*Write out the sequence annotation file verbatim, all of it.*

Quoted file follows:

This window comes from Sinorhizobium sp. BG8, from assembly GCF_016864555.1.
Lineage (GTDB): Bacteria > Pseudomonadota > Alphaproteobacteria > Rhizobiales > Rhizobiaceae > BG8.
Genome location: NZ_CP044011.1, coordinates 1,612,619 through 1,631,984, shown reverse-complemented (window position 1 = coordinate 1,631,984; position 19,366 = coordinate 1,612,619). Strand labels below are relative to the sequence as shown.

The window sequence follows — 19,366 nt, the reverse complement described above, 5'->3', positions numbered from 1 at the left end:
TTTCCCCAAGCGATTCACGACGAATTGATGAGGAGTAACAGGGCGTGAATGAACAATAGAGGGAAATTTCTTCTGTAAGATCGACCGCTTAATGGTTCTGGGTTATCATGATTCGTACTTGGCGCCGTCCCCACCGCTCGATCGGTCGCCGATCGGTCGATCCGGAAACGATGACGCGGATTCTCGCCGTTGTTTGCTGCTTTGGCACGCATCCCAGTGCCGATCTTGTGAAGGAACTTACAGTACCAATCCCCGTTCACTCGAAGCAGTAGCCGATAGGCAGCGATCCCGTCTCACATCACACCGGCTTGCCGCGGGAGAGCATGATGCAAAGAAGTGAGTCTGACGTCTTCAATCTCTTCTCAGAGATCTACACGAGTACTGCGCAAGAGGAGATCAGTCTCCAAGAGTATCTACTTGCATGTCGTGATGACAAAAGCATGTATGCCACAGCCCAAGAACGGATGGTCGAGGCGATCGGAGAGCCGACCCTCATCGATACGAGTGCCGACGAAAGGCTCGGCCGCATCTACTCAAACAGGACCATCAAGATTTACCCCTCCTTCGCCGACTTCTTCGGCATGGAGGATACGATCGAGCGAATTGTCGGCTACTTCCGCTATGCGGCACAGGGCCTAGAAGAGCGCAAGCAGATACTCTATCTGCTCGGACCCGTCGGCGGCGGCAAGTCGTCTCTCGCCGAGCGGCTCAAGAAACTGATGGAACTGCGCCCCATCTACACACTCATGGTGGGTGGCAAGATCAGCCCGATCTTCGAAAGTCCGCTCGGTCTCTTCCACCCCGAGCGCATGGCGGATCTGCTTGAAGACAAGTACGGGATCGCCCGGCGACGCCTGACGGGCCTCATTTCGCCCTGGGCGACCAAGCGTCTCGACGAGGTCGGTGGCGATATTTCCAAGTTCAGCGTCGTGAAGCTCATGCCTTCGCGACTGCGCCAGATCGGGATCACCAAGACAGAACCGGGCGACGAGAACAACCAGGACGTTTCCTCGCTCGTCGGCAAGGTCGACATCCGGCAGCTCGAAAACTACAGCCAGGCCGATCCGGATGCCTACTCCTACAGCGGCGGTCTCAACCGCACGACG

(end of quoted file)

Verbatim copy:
This window comes from Sinorhizobium sp. BG8, from assembly GCF_016864555.1.
Lineage (GTDB): Bacteria > Pseudomonadota > Alphaproteobacteria > Rhizobiales > Rhizobiaceae > BG8.
Genome location: NZ_CP044011.1, coordinates 1,612,619 through 1,631,984, shown reverse-complemented (window position 1 = coordinate 1,631,984; position 19,366 = coordinate 1,612,619). Strand labels below are relative to the sequence as shown.

The window sequence follows — 19,366 nt, the reverse complement described above, 5'->3', positions numbered from 1 at the left end:
TTTCCCCAAGCGATTCACGACGAATTGATGAGGAGTAACAGGGCGTGAATGAACAATAGAGGGAAATTTCTTCTGTAAGATCGACCGCTTAATGGTTCTGGGTTATCATGATTCGTACTTGGCGCCGTCCCCACCGCTCGATCGGTCGCCGATCGGTCGATCCGGAAACGATGACGCGGATTCTCGCCGTTGTTTGCTGCTTTGGCACGCATCCCAGTGCCGATCTTGTGAAGGAACTTACAGTACCAATCCCCGTTCACTCGAAGCAGTAGCCGATAGGCAGCGATCCCGTCTCACATCACACCGGCTTGCCGCGGGAGAGCATGATGCAAAGAAGTGAGTCTGACGTCTTCAATCTCTTCTCAGAGATCTACACGAGTACTGCGCAAGAGGAGATCAGTCTCCAAGAGTATCTACTTGCATGTCGTGATGACAAAAGCATGTATGCCACAGCCCAAGAACGGATGGTCGAGGCGATCGGAGAGCCGACCCTCATCGATACGAGTGCCGACGAAAGGCTCGGCCGCATCTACTCAAACAGGACCATCAAGATTTACCCCTCCTTCGCCGACTTCTTCGGCATGGAGGATACGATCGAGCGAATTGTCGGCTACTTCCGCTATGCGGCACAGGGCCTAGAAGAGCGCAAGCAGATACTCTATCTGCTCGGACCCGTCGGCGGCGGCAAGTCGTCTCTCGCCGAGCGGCTCAAGAAACTGATGGAACTGCGCCCCATCTACACACTCATGGTGGGTGGCAAGATCAGCCCGATCTTCGAAAGTCCGCTCGGTCTCTTCCACCCCGAGCGCATGGCGGATCTGCTTGAAGACAAGTACGGGATCGCCCGGCGACGCCTGACGGGCCTCATTTCGCCCTGGGCGACCAAGCGTCTCGACGAGGTCGGTGGCGATATTTCCAAGTTCAGCGTCGTGAAGCTCATGCCTTCGCGACTGCGCCAGATCGGGATCACCAAGACAGAACCGGGCGACGAGAACAACCAGGACGTTTCCTCGCTCGTCGGCAAGGTCGACATCCGGCAGCTCGAAAACTACAGCCAGGCCGATCCGGATGCCTACTCCTACAGCGGCGGTCTCAACCGCACGACG